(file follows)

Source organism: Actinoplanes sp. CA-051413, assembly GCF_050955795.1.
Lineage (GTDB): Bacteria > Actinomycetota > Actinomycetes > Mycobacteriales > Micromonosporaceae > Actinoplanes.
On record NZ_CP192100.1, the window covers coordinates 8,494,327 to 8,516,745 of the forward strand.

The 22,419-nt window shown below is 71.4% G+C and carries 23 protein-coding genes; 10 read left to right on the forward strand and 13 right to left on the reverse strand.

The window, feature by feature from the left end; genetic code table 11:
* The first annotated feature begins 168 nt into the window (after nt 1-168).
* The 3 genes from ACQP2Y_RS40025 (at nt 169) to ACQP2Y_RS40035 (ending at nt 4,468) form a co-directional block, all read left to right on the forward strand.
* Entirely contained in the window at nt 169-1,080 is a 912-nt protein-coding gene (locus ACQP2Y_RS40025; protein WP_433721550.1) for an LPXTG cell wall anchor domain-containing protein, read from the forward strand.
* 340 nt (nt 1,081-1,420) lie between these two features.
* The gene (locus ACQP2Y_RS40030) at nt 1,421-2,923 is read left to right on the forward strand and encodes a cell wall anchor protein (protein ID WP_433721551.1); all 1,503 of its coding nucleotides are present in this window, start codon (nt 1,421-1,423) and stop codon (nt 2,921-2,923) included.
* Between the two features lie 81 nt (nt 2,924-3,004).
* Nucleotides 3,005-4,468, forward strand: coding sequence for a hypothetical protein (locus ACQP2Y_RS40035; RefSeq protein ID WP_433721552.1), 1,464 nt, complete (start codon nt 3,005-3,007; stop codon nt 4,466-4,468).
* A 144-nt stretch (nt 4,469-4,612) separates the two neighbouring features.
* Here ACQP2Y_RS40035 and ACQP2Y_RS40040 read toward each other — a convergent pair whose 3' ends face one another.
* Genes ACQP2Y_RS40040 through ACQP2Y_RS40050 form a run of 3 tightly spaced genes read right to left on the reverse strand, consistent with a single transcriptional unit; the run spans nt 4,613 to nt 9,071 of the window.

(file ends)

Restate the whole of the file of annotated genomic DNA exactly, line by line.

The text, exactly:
Source organism: Actinoplanes sp. CA-051413, assembly GCF_050955795.1.
Lineage (GTDB): Bacteria > Actinomycetota > Actinomycetes > Mycobacteriales > Micromonosporaceae > Actinoplanes.
On record NZ_CP192100.1, the window covers coordinates 8,494,327 to 8,516,745 of the forward strand.

The 22,419-nt window shown below is 71.4% G+C and carries 23 protein-coding genes; 10 read left to right on the forward strand and 13 right to left on the reverse strand.

The window, feature by feature from the left end; genetic code table 11:
* The first annotated feature begins 168 nt into the window (after nt 1-168).
* The 3 genes from ACQP2Y_RS40025 (at nt 169) to ACQP2Y_RS40035 (ending at nt 4,468) form a co-directional block, all read left to right on the forward strand.
* Entirely contained in the window at nt 169-1,080 is a 912-nt protein-coding gene (locus ACQP2Y_RS40025; protein WP_433721550.1) for an LPXTG cell wall anchor domain-containing protein, read from the forward strand.
* 340 nt (nt 1,081-1,420) lie between these two features.
* The gene (locus ACQP2Y_RS40030) at nt 1,421-2,923 is read left to right on the forward strand and encodes a cell wall anchor protein (protein ID WP_433721551.1); all 1,503 of its coding nucleotides are present in this window, start codon (nt 1,421-1,423) and stop codon (nt 2,921-2,923) included.
* Between the two features lie 81 nt (nt 2,924-3,004).
* Nucleotides 3,005-4,468, forward strand: coding sequence for a hypothetical protein (locus ACQP2Y_RS40035; RefSeq protein ID WP_433721552.1), 1,464 nt, complete (start codon nt 3,005-3,007; stop codon nt 4,466-4,468).
* A 144-nt stretch (nt 4,469-4,612) separates the two neighbouring features.
* Here ACQP2Y_RS40035 and ACQP2Y_RS40040 read toward each other — a convergent pair whose 3' ends face one another.
* Genes ACQP2Y_RS40040 through ACQP2Y_RS40050 form a run of 3 tightly spaced genes read right to left on the reverse strand, consistent with a single transcriptional unit; the run spans nt 4,613 to nt 9,071 of the window.